(the amount of the stress hormone cortisol in the patient's saliva).

- (Aim 3): Determine the effect of the initial self-hypnotic relaxation on distress with
upcoming subsequent surgery in women with proven breast cancer. When patients have to
return for surgery because their biopsy revealed malignant cells, they will be given
questionnaires assessing their degree of perceived stress , anxiety, and preoccupation
with their upcoming surgery. Comparison among groups will show the durability of the
initial hypnotic intervention.

The researchers hypothesize that:

- Self-hypnotic relaxation reduces pain and anxiety during large core breast biopsy

- Self-hypnotic relaxation at the time of biopsy reduces post-biopsy stress

- Teaching patients coping skills at the critical time of the breast biopsy reduces the
patients' distress with upcoming breast surgery.

Upon completion, a short periprocedural self-hypnotic intervention will be validated by
rigorous and practical assessment in 240 patients. The relative performance of
self-hypnotic relaxation will be known compared to standard care and empathic controls in a
well-characterized population of patients with a standardized biopsy wound. The durability
of an intervention given at the earliest possible moment of breast cancer diagnosis will be
established. This opens the way to future study designs addressing long-term effects on
health behavior and psycho-physiologic phenomena.

Inclusion Criteria:

- Patients presenting for large core breast biopsy in the Radiology Department at the
Beth Israel Deaconess Medical Center Boston.

Exclusion Criteria:

Patients are excluded if :

- They are unable to give informed consent, or pass screening for impaired mental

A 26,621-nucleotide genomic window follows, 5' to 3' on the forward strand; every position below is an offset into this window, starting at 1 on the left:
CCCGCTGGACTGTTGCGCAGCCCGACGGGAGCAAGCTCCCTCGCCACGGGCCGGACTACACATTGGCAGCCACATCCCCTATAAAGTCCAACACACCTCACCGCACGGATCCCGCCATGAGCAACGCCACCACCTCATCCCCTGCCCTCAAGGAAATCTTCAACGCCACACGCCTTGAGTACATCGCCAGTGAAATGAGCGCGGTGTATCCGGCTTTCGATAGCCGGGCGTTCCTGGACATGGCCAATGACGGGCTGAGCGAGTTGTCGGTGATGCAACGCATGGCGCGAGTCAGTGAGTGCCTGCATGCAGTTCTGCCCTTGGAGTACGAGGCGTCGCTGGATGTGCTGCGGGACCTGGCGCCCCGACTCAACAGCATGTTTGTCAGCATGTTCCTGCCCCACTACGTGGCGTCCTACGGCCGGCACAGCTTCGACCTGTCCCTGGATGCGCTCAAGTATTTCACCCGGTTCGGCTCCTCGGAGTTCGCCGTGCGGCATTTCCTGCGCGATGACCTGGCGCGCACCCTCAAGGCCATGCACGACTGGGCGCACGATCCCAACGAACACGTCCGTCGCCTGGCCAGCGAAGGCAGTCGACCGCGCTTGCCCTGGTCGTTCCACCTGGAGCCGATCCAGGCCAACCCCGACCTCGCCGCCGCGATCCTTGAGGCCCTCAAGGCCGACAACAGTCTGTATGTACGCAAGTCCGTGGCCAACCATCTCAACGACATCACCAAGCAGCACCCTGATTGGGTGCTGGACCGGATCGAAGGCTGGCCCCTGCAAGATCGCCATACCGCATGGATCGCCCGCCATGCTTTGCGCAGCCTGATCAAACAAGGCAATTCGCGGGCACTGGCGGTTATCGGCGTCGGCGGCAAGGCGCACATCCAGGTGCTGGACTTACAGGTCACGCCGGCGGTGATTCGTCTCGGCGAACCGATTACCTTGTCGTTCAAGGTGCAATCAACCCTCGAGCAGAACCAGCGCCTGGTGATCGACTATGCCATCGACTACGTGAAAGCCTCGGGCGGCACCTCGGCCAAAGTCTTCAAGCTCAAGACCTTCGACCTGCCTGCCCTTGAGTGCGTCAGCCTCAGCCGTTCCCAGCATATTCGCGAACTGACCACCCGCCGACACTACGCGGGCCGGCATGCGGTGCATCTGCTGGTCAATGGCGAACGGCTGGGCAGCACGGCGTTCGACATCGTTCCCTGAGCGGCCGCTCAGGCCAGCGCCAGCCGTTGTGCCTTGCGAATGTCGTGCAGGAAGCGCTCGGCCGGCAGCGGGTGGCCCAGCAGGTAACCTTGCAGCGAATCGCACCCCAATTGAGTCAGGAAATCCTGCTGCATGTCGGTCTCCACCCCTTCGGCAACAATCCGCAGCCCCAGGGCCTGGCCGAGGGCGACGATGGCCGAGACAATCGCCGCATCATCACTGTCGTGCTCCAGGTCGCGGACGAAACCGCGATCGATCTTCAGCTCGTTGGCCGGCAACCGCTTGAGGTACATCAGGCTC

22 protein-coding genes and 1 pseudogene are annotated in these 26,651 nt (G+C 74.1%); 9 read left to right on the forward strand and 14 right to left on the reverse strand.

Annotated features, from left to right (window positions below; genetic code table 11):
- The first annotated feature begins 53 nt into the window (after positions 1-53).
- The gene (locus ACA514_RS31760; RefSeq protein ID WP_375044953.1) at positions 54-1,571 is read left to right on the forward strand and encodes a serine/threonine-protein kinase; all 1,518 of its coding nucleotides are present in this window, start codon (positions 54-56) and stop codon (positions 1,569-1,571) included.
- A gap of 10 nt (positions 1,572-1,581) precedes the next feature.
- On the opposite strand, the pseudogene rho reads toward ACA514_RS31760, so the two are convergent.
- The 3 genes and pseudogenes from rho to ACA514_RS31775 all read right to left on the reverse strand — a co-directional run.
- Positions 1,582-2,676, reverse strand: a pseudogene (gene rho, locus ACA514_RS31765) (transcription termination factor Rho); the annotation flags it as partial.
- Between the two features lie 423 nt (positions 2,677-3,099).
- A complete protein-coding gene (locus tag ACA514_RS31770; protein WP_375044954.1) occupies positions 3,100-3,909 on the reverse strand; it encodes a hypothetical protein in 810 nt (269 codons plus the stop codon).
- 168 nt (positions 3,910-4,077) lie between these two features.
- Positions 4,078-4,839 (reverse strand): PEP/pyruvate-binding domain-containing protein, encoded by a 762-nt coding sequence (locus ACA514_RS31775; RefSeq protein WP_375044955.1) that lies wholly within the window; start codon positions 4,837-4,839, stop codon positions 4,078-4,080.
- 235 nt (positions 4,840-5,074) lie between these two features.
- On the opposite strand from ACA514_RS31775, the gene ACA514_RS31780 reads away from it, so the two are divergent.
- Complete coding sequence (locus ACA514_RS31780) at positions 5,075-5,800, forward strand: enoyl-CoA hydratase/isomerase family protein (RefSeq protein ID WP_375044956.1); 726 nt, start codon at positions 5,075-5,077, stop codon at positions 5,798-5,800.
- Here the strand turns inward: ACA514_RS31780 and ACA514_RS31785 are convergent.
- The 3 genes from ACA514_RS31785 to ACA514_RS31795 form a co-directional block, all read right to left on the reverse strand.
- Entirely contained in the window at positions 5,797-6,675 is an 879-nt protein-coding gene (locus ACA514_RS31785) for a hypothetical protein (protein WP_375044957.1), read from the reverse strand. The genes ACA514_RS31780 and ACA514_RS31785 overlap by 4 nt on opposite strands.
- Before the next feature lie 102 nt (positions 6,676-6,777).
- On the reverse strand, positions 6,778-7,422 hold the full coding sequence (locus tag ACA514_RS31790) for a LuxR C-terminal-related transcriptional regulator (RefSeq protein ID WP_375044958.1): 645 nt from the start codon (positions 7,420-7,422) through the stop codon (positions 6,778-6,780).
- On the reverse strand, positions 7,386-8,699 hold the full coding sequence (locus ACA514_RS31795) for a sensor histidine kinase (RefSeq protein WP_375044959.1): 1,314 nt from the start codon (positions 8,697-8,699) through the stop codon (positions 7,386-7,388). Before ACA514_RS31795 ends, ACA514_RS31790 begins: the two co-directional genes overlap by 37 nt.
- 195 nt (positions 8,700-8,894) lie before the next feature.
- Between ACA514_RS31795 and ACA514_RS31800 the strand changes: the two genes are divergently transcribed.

function or psychosis.

- They are unable to hear or understand English.

Type of Study:


Study Design:

Allocation: Randomized, Endpoint Classification: Safety/Efficacy Study, Intervention Model: Parallel Assignment, Masking: Open Label

Outcome Measure:

Anxiety Ratings at Specified Time Point During the Procedure

Outcome Description:

Self-reported anxiety on a scale of 0-10 with 0=no anxiety to 10=worst possible anxiety. Patients self-reported anxiety at the beginning (time 0), every 10 minutes, and at the end of their biopsy procedure on a 0-10 numeric verbal anxiety scale (0=no anxiety at all, 10=worst possible anxiety). Participants were followed for the duration of the biopsy procedure, an average of 43 min.

Outcome Time Frame:

0 min

Safety Issue:


Principal Investigator

Elvira V Lang, MD

Investigator Role:

Principal Investigator

Investigator Affiliation:

Beth Israel Deaconess Medical Center


United States: Institutional Review Board

Study ID:

DAMD 17-01-1-0153



Start Date:

March 2002

Completion Date:

March 2004

Related Keywords:

  • Breast Cancer
  • Anxiety
  • Pain
  • Breast
  • Biopsy
  • Hypnosis
  • Relaxation
  • Anxiety
  • Pain
  • Medical and Surgical Procedures
  • Anxiety Disorders
  • Breast Neoplasms



Beth Israel Deaconess Medical Center Boston, Massachusetts  02215